Wednesday, June 13, 2012

Shale Boom Will Create 1.5M New Jobs by 2035 and Generate $1.5T in Tax and Royalty Revenue


From the IHS study released this week titled "The Economic and Employment Contributions of Unconventional Gas Development in State Economies":

"Unconventional gas activity is having a dramatic impact on employment and economic growth across the U.S. lower 48 states, in terms of jobs and its contribution to gross state product (GSP) and, by extension, U.S. gross domestic product (GDP). This reflects the significant capital intensity required to develop unconventional gas resources, the ability to source inputs from a coast-to-coast network of suppliers and professional services around the United States, and the high quality of the jobs created by this activity.

Unconventional gas is expected to lead future growth in U.S. natural gas productive capacity. By 2015, the share of U.S. natural gas produced from unconventional sources will increase to 67% and, by 2035, will reach 79%. Increased unconventional gas activity will contribute to capital investment, job opportunities, economic growth, government revenue, and lower prices across the country including:

• Nearly $3.2 trillion in investments in the development of unconventional gas are expected to fuel the increase in production between 2010 and 2035.
• In 2010, unconventional gas activity supported 1 million jobs; this will grow to nearly 1.5 million jobs in 2015 and to over 2.4 million jobs in 2035 (see chart above).
• By 2015, unconventional gas activities will contribute nearly $50 billion in federal, state and local government tax and federal royalty revenue; between 2010 and 2035, continued development of unconventional gas will generate a cumulative total of nearly $1.5 trillion in federal, state, and local tax and royalty revenue.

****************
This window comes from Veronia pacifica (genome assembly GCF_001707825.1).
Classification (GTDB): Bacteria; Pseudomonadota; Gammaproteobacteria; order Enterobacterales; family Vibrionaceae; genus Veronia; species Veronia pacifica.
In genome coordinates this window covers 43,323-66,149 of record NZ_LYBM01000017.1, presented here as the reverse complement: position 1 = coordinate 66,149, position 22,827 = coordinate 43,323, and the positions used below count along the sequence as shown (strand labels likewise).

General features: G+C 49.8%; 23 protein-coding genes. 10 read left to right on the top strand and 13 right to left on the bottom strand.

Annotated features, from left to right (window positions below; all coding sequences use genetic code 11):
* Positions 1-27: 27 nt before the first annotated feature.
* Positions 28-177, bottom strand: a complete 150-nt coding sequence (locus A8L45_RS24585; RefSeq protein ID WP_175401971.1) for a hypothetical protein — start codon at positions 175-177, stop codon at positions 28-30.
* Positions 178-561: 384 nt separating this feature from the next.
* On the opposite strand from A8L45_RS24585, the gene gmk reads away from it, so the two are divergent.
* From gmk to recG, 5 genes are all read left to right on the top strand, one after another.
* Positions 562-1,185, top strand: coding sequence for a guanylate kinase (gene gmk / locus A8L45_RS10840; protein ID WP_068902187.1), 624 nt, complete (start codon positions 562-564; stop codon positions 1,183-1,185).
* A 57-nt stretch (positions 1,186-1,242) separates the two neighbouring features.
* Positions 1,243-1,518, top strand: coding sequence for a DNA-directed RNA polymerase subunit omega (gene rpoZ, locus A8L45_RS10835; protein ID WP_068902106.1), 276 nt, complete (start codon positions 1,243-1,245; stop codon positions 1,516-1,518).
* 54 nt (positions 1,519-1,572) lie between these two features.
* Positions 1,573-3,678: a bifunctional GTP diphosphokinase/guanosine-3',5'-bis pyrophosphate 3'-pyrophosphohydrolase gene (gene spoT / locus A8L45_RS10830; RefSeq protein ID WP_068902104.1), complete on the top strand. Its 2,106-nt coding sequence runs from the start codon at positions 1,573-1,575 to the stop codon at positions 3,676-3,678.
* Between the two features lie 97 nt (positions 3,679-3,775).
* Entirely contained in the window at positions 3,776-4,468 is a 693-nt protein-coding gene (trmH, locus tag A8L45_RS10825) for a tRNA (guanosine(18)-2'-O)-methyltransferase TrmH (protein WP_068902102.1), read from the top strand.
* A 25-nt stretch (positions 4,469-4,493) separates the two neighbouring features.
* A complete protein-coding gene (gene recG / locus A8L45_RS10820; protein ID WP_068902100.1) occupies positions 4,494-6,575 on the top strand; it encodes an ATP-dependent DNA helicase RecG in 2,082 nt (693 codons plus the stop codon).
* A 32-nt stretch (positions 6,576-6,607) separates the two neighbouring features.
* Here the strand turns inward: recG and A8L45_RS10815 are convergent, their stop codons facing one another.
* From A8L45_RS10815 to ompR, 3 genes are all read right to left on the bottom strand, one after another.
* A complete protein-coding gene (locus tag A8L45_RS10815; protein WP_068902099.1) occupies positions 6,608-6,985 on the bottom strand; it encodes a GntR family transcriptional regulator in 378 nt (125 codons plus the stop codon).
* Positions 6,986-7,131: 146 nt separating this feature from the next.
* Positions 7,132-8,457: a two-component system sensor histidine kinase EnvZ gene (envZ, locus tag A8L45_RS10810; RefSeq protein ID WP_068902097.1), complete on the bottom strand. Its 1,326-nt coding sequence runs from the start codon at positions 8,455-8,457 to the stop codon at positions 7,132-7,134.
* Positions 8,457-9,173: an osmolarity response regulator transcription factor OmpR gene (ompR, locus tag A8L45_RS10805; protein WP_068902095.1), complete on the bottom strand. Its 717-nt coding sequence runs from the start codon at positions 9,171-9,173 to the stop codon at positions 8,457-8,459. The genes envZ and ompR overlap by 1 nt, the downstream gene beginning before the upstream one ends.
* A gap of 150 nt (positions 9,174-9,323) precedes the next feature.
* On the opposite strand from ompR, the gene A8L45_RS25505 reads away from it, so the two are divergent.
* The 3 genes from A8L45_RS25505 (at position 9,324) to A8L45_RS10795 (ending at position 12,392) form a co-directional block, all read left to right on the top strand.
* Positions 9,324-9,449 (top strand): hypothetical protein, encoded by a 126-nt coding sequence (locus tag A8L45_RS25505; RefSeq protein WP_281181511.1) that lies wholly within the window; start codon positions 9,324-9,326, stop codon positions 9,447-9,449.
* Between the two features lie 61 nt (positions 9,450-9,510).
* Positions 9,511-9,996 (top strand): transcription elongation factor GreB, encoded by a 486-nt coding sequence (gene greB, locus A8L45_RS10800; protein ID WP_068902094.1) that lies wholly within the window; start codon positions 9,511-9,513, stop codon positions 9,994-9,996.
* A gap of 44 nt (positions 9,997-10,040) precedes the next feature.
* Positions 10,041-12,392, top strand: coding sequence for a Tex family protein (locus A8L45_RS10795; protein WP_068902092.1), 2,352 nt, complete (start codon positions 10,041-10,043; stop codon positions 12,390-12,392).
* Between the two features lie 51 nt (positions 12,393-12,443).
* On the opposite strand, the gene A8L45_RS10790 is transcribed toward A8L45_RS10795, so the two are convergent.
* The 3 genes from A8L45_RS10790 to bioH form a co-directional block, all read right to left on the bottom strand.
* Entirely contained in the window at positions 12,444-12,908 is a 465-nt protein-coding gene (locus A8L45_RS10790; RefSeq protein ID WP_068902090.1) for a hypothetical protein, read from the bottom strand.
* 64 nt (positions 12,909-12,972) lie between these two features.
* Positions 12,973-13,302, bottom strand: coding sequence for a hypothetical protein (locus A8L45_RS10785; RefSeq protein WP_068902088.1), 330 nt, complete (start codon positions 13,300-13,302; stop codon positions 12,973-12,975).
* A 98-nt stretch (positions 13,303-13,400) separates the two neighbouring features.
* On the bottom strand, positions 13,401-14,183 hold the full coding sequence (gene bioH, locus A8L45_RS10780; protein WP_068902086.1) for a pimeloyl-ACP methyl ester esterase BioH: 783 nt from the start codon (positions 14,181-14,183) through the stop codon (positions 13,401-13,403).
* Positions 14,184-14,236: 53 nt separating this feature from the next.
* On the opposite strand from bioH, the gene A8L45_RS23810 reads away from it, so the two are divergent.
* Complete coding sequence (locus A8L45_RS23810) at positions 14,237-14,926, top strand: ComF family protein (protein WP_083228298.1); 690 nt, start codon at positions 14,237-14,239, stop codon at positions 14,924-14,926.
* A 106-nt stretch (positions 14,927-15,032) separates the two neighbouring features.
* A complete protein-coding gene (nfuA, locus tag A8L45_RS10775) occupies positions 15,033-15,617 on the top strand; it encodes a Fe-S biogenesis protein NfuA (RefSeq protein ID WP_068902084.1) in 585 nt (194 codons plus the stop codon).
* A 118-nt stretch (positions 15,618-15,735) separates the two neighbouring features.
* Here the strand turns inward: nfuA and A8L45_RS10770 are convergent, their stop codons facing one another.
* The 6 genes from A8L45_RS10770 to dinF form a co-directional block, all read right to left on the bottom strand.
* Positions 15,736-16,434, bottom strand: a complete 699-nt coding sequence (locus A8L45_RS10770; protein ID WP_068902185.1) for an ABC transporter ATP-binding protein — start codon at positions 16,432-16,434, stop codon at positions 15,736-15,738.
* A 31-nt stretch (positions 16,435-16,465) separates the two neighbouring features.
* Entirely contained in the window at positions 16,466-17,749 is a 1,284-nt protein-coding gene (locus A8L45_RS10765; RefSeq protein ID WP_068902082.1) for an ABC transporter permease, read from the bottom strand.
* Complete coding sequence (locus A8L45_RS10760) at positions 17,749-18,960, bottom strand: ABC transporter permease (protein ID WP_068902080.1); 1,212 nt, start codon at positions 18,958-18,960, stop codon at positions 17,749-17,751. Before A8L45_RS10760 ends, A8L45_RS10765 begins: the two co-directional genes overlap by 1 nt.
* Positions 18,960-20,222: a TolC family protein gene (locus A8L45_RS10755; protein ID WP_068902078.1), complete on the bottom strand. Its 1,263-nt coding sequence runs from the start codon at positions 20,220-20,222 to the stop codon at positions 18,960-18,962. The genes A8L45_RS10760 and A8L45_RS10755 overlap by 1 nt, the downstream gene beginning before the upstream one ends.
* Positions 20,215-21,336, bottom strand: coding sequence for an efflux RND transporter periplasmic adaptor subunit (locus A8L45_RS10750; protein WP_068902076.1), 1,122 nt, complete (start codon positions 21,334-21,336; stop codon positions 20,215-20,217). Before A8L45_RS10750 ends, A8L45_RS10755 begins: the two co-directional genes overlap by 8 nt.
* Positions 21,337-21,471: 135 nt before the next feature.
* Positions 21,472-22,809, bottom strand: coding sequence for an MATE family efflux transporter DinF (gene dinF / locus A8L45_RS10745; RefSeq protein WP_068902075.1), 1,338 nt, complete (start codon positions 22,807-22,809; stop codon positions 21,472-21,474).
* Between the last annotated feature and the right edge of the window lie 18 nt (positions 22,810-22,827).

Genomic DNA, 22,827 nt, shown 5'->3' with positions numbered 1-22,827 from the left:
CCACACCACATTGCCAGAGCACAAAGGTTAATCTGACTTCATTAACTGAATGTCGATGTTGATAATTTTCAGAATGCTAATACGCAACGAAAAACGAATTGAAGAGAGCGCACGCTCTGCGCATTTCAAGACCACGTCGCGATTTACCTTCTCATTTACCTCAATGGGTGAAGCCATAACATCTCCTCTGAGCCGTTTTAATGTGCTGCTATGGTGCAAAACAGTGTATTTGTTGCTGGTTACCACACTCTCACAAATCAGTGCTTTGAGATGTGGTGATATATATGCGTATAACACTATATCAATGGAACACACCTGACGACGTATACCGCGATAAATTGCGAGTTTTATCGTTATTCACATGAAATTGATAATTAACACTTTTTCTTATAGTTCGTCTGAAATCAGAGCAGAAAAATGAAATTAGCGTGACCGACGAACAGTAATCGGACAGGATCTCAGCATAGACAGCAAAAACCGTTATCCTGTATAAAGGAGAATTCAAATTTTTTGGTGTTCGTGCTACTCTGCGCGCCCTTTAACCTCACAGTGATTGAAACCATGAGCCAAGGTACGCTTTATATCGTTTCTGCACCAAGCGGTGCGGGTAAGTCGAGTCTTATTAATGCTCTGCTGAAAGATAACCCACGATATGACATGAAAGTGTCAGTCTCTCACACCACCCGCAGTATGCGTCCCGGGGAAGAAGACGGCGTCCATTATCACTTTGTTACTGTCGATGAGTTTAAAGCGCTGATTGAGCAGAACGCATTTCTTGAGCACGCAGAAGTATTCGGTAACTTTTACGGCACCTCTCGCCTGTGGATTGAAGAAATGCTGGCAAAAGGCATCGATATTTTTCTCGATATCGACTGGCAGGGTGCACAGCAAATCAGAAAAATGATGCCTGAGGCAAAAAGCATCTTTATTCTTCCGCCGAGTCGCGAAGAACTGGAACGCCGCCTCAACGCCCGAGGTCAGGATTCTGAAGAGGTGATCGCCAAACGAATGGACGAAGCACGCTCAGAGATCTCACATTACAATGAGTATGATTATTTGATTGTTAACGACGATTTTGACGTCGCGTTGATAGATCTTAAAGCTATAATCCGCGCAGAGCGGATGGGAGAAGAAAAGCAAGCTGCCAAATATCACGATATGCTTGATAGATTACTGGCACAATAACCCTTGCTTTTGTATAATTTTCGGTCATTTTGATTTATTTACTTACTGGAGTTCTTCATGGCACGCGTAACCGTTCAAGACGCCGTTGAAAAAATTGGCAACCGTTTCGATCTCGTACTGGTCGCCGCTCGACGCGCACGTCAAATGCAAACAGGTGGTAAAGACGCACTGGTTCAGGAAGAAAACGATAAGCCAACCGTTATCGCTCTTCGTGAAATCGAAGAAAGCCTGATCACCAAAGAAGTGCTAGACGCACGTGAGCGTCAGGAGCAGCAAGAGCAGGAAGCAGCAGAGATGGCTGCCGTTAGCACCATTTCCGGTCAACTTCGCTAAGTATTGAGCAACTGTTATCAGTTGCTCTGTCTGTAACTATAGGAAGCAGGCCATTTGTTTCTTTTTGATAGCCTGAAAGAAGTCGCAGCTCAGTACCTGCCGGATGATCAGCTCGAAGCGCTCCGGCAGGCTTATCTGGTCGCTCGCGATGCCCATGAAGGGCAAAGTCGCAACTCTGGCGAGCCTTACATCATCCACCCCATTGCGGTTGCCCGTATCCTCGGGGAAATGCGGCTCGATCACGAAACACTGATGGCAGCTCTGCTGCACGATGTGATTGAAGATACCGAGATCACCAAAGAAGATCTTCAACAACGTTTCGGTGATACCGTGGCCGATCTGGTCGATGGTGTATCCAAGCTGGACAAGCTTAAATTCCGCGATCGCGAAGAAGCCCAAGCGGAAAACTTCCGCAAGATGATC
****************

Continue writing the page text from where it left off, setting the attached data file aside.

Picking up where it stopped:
These economic contributions will be largely driven by activity in the 20 producing states with both new well completion and production or existing production. However, the 28 non-producing states that do not include projected unconventional gas development will still contribute nearly one in every five jobs to the overall economy."

Bottom Line: Drill, drill, drill = investment, investment, investment = jobs, jobs, jobs = government revenue, revenue, revenue = win, win, win.  

9 Comments:

At 6/14/2012 4:04 AM, Blogger rjs said...

spencer at angry bear looked at oil/gas patch employment & optimistic scenarios for growth:

"In March, oil & gas extraction employed some 193,000 people. Assume the optimists are right and that over the next 8 years oil & gas extraction employment will grow at near record annual rate of 12.5%. By 2020 this sector's employment would reach some 470,000 -- more than double current levels."

http://feedproxy.google.com/~r/blogspot/Hzoh/~3/4opTTSVMkX0/employmnet-in-oil-gas-drilling.html

just for perspective, there are more than 470,000 currently unemployed in new york city..

 
At 6/14/2012 7:22 AM, Blogger Larry G said...

so a question about "new" jobs. If demand for energy doesn't change much but the mix of fuels used to meet that demand changes.. i.e. less coal and more gas ...